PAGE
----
Best Savings Rates on the Market

With the Bank of England slashing interest rates, savers are being squeezed more than ever. We seek out the few accounts available which are paying a positive interest rate

Emma Wall 5 September, 2016 | 4:20PM
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This article is part of Morningstar’s Back to School Guide to Investing. Join us every day this week to set yourself on the right path to investment success.

Savers face fresh challenges in the search for a decent rate of income as high street banks pass on the Bank of England rate cut straight to their customers. When Bank Governor Mark Carney announced the Monetary Policy Committee had voted for a cut in the Bank’s base rate to 0.25% from 0.5% he insisted that banks pass on the cut to customers. Carney may have been talking about borrowers benefitting from cheaper loans, but the reality is savers will end up penalised.

The MPC is widely expected to cut rates further next week following its September meeting, from 0.25% to 0.1%. Many banks have already slashed their savings rates in anticipation, with the latest cuts announced from Natwest and Royal Bank of Scotland. The Natwest Instant Saver is dropping from its rate of interest 0.25% to 0.01% with effect from October 31, and Natwest’s Cash ISA will halve its rate of interest from 1% to 0.5% on the same date. RBS, which owns Natwest, offers similarly named accounts and is dropping its rates in line.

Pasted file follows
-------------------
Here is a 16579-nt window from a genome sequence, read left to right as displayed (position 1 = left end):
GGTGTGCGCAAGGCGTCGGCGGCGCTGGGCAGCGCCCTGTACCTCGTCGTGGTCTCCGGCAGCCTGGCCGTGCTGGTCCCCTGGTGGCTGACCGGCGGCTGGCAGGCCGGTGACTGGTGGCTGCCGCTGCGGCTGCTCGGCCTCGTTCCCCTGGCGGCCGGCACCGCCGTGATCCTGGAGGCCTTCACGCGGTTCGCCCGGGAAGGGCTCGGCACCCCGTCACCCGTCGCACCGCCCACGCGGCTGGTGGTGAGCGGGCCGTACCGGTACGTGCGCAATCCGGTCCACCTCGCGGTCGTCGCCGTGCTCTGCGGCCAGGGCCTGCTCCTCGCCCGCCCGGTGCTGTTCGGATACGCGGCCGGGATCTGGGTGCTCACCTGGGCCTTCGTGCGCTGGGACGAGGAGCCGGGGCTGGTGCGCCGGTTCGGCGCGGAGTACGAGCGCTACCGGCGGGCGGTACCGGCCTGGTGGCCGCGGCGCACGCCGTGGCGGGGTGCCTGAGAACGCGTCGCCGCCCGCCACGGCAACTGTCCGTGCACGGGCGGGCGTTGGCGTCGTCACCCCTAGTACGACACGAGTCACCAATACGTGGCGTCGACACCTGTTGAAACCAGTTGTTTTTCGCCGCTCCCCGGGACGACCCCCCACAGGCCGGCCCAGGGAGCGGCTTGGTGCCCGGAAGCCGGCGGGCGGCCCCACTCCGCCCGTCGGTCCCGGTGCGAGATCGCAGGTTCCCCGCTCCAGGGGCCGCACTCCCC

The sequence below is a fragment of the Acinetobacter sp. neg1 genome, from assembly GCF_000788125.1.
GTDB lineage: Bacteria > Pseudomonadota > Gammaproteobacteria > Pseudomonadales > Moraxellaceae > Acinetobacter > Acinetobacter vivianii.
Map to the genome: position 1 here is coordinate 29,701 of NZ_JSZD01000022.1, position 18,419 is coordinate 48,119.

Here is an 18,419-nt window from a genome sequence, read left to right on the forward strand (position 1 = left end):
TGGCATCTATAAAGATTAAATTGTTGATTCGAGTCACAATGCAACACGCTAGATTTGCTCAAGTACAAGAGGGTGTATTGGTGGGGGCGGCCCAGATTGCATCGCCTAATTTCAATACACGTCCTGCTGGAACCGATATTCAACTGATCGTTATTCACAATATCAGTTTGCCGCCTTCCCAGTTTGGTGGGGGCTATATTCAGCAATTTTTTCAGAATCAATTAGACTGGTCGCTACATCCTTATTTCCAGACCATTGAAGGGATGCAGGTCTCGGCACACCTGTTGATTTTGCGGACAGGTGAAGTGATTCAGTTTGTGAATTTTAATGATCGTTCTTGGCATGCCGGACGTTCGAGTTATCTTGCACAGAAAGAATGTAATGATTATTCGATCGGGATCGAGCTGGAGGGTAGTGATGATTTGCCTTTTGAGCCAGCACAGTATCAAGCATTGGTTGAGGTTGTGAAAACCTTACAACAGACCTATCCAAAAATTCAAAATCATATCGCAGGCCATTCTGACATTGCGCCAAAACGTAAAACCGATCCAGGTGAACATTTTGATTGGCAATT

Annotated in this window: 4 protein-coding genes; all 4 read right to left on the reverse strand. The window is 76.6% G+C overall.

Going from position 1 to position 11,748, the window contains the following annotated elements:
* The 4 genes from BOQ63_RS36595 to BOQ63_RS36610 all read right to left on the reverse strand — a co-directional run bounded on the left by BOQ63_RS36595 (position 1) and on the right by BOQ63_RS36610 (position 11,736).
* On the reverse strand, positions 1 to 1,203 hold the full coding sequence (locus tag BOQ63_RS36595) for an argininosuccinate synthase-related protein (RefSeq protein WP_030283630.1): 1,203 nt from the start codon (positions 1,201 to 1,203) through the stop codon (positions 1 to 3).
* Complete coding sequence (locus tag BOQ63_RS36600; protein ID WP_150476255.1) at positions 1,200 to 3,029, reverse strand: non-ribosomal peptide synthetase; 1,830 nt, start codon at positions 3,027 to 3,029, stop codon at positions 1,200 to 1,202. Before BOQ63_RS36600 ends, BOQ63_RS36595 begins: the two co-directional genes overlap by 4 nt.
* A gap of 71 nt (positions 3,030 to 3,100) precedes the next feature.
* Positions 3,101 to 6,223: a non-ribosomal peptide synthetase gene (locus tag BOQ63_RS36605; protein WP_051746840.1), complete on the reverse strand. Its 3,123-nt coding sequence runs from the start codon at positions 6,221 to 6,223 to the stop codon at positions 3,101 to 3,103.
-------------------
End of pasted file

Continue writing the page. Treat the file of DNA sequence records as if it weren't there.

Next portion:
“Many of the providers have cut their saving rates,” said Anna Bowes director at “NatWest is cutting 0.25% to 0.01% later on this year. It is just going to be continuously devastating for savers who have been suffering for years.”

Why Cash is Important

While the returns on cash are poor – especially given the outlook for inflation – cash is an essential building block of any investment portfolio. Cash offers investors liquidity, easily accessed in an emergency and quick to deploy should a compelling investment arise. Why put in considerable work maximising the returns from all other portfolio constituents and ignore your cash holding?

If you look scrutinise your stock, bond and fund holdings then you should do the same for your cash allocation. Make sure your savings are working hard for you; the choice is diminished but there are options available.

First off, maximise your ISA allowance. While cash is paying such low rates of interest, you want to make sure all of that income is going to you rather than the taxman. The best-paying easy access ISA on the market at the moment is an online offering from Virgin Money paying 1.05%. This rate is matched by an online account from the AA.

If you are willing to lock away your cash in a fixed-term cash bond you can be rewarded for your patience, with the best rate provided by Skipton Building Society – 1.6% for five years. Over three years, the best rate is provided by Aldermore at 1.4%. If you can only spare your cash for one year, the best one-year rate is also from Aldermore at 1.2%.

The information contained within is for educational and informational purposes ONLY. It is not intended nor should it be considered an invitation or inducement to buy or sell a security or securities noted within nor should it be viewed as a communication intended to persuade or incite you to buy or sell security or securities noted within. Any commentary provided is the opinion of the author and should not be considered a personalised recommendation. The information contained within should not be a person's sole basis for making an investment decision. Please contact your financial professional before making an investment decision.

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About Author

Emma Wall  is former Senior International Editor for Morningstar